What kind of scapegoat is Bono?


I’m going to take my cue from Harry Browne’s very fine article on Bono in today’s Irish Times.

The vulgar abuse may stem from people’s belief that Bono spends entirely too much time schmoozing with politicians – but maybe he is their victim as much as he is their pal. The cover of the new Italian edition of my critical book about Bono pictures him with a barcode across his face, an image that invites the reader to view the book’s subject as both a product and as a prisoner.

Internationally, Bono has been used to bathe statesmen (George W Bush, Tony Blair) and corporations (Apple, Amex, Monsanto) in the moral legitimacy that he earned over decades as an artist and activist. In Ireland of late, however, his service to the powerful is cruder: he is a sort of human shield, taking the flak for the sins of banks and State. He’s a scapegoat.

And ask the question – if Bono is a scapegoat, just what kind of scapegoat is he, apart from a fabulously wealthy one?

Let me say, first of all, that there are very good reasons for finding Bono unbearable and I have no interest in improving his public image. Just to get it out of the way.

I am going to focus on just one area: tax. Bono’s hypocrisy on tax is well known by now. He and the rest of his band moved their tax affairs away from Ireland because they wanted to make as much money as possible. So when they go on about being Irish, and about what Irish people think or what they are like, people get annoyed. Bono, if u so Irish, why u no pay tax in Ireland?

But not all critiques of Bono’s tax hypocrisy are undertaken for the same reasons.

Some people hate the idea of paying taxes altogether. They think it’s an injustice that a conspicuously rich and celebrated person should get away without paying taxes when they still have to. A lot of the time this sense of injustice comes informed by a sense that the law is the law and obedience to the State is a virtue.

Others think taxes are an essential obligation in democratic society, part of the social glue. Some of them might also recognise that an international tax regime that allows very rich people and the corporations they own to squirrel away their earnings, without paying tax, has the effect of suffocating the public finances of nation states.

Which position reflects the dominant public discourse in Ireland? I think it’s the former.

You can see this in the way there has never been a truly national health service in Ireland. But not only has there been no such thing, there is rarely ever even a discussion of why there has been no such thing.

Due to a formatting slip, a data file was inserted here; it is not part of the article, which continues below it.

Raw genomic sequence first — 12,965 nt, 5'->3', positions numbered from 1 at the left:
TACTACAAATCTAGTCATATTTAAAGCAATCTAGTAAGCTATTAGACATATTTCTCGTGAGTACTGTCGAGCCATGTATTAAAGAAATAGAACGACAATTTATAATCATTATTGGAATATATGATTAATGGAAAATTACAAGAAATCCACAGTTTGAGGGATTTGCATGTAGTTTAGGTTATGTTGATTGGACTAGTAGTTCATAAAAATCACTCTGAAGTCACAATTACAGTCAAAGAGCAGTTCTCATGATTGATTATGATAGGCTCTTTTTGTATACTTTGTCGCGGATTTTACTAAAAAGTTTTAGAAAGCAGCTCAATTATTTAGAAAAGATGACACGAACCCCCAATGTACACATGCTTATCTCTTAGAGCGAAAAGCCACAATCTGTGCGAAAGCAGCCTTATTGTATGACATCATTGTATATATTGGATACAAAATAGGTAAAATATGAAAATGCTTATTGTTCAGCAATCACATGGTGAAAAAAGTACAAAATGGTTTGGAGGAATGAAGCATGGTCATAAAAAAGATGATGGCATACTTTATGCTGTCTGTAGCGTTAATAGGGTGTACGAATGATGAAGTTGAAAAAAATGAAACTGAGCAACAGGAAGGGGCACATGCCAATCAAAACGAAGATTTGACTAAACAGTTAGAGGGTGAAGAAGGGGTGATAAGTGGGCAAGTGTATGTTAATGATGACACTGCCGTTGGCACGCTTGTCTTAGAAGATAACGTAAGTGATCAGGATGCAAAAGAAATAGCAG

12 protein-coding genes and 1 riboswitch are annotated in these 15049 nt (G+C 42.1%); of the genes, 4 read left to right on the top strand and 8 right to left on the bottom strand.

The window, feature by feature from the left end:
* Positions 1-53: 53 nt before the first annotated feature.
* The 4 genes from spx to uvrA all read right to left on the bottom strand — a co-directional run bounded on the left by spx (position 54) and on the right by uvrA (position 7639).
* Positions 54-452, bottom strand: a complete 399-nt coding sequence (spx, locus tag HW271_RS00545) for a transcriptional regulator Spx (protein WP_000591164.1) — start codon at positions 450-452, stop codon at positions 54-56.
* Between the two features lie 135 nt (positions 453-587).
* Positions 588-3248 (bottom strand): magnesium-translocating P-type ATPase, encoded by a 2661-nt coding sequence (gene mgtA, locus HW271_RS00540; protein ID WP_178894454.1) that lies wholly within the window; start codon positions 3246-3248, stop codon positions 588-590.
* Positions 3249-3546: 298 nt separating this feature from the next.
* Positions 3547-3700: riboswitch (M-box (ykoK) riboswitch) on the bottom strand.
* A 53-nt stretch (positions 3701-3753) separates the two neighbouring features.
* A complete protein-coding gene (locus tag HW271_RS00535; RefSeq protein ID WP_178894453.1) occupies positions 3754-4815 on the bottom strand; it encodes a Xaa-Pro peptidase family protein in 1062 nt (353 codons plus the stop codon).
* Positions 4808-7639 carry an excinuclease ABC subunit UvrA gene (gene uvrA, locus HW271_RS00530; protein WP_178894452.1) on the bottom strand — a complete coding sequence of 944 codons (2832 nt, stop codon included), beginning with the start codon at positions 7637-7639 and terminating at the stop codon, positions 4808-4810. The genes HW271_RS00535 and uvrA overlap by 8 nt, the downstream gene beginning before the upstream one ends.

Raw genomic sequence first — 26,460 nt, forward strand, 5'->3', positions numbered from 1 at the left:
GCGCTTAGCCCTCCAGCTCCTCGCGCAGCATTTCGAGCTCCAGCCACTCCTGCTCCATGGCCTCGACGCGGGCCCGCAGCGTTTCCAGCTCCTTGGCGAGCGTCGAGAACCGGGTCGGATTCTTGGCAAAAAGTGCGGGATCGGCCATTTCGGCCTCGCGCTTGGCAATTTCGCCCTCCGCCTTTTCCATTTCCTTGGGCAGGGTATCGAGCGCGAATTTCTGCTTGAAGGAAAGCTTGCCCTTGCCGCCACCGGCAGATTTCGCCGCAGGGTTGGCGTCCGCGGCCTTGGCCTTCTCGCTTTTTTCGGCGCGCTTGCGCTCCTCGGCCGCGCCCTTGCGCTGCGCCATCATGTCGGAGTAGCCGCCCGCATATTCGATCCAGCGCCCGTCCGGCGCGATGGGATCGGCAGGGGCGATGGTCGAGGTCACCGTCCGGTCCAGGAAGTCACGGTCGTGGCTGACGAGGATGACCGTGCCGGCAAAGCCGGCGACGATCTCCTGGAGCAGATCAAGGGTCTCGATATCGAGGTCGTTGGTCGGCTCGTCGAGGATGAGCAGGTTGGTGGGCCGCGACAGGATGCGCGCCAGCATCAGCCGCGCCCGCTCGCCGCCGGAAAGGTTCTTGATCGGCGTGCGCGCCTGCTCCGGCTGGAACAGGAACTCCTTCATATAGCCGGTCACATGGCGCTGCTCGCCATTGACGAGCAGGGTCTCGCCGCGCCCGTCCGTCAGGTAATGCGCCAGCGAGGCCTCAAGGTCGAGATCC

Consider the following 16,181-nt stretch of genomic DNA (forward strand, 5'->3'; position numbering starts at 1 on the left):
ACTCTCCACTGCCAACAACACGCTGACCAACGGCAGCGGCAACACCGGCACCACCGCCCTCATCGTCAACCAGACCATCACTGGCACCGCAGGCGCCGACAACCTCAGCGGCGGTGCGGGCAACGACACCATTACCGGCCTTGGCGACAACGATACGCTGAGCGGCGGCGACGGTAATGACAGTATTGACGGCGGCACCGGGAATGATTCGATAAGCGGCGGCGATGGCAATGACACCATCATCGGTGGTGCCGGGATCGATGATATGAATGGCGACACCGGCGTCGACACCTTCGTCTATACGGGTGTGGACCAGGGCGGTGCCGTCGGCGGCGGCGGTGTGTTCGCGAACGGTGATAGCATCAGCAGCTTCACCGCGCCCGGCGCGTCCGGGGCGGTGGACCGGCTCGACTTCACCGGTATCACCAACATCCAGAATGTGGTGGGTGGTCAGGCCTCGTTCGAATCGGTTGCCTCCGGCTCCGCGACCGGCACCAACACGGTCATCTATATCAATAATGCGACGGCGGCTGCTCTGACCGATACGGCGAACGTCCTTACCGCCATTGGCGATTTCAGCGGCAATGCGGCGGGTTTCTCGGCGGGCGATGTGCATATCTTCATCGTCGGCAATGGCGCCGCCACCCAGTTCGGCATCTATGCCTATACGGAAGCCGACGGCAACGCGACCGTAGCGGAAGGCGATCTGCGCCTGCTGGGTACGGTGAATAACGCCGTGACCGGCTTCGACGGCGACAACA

You can see it too in the way there is no such thing as universal public education. Parents –I am one- have to pony up for textbooks and stationery and even basic school maintenance, as well as give of time in a voluntary capacity, to make sure that their child’s school can function properly. Meanwhile, the State pays for teacher wages in exclusive private schools that nurture and maintain privileged elites.

(This provides a vivid illustration of why volunteerism is so highly valued in Ireland: because it gives a communitarian gloss to a basic situation described by Adam Smith, often quoted by Noam Chomsky: the ‘vile maxim of the masters of mankind: all for ourselves and nothing for other people’)

When it comes to public debate on education, whose voice gets more hearing – parents, or the country managers of multinational corporations that employ a tiny proportion of the workforce and take advantage of Ireland’s favourable tax regime?

These corporations haven’t been subjected to any tax increases over the past five years of crisis. Rather, they’ve benefited both from a religiously defended low tax rate and lower unit labour costs, to the point of free labour laid on by the State.

Meanwhile, the burden on ordinary workers and their children –in terms of lower living standards and higher taxes, with a growing emphasis on indirect taxes- has grown.

It’s the corporation bosses, of course: managers who tell you the country needs more Flemish speakers for call centres, or more graduates who stand up straight when they’re talking to you, or more people ready to work at least thirty different jobs in their lives.

What all of this, and more, means is that there is little sense that you or I have an obligation to contribute towards the education of other people’s children.

We can extend this observation to health care, and welfare more generally. In a society with such a marked absence of mutual responsibility, in which paying as little tax as possible is part of official culture but PAYE workers are seen as a cash cow, there is ample room for resentment towards Bono.

Not because Bono is seen as standing in the way of a better society, however, but because he fulfils a particular role in popular Irish narratives about how such a society works. According to these narratives, the rich are rich because they are greedy and devious bastards, the poor are poor because they are lazy and stupid bastards, and ever was it thus for we ordinary punters in the middle.

So Bono provides a safety valve for venting resentment about a superficial feeling of injustice, but with the structural basis of that injustice well out of sight.

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